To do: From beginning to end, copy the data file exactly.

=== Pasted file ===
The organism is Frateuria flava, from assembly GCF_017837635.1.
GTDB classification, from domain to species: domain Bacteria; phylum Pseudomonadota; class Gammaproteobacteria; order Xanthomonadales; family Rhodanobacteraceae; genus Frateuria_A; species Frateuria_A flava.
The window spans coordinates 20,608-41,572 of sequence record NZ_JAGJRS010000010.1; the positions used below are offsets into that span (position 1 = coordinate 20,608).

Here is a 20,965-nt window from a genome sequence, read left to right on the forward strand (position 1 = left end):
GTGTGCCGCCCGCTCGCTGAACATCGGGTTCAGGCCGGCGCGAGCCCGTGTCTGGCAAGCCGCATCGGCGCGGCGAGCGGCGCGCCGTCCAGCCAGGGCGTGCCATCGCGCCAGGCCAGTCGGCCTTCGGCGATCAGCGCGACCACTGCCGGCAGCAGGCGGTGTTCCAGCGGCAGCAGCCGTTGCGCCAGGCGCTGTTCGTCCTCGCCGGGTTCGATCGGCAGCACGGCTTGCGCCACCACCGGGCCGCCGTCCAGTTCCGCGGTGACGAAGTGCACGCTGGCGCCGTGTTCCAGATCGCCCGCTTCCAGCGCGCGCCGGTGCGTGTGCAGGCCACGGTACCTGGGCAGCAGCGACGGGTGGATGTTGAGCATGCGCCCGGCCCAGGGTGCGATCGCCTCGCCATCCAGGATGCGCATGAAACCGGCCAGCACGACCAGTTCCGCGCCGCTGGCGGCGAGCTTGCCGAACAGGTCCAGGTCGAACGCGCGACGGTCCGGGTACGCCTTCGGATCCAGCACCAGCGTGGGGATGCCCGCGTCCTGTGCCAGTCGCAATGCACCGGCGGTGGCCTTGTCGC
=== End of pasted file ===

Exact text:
The organism is Frateuria flava, from assembly GCF_017837635.1.
GTDB classification, from domain to species: domain Bacteria; phylum Pseudomonadota; class Gammaproteobacteria; order Xanthomonadales; family Rhodanobacteraceae; genus Frateuria_A; species Frateuria_A flava.
The window spans coordinates 20,608-41,572 of sequence record NZ_JAGJRS010000010.1; the positions used below are offsets into that span (position 1 = coordinate 20,608).

Here is a 20,965-nt window from a genome sequence, read left to right on the forward strand (position 1 = left end):
GTGTGCCGCCCGCTCGCTGAACATCGGGTTCAGGCCGGCGCGAGCCCGTGTCTGGCAAGCCGCATCGGCGCGGCGAGCGGCGCGCCGTCCAGCCAGGGCGTGCCATCGCGCCAGGCCAGTCGGCCTTCGGCGATCAGCGCGACCACTGCCGGCAGCAGGCGGTGTTCCAGCGGCAGCAGCCGTTGCGCCAGGCGCTGTTCGTCCTCGCCGGGTTCGATCGGCAGCACGGCTTGCGCCACCACCGGGCCGCCGTCCAGTTCCGCGGTGACGAAGTGCACGCTGGCGCCGTGTTCCAGATCGCCCGCTTCCAGCGCGCGCCGGTGCGTGTGCAGGCCACGGTACCTGGGCAGCAGCGACGGGTGGATGTTGAGCATGCGCCCGGCCCAGGGTGCGATCGCCTCGCCATCCAGGATGCGCATGAAACCGGCCAGCACGACCAGTTCCGCGCCGCTGGCGGCGAGCTTGCCGAACAGGTCCAGGTCGAACGCGCGACGGTCCGGGTACGCCTTCGGATCCAGCACCAGCGTGGGGATGCCCGCGTCCTGTGCCAGTCGCAATGCACCGGCGGTGGCCTTGTCGC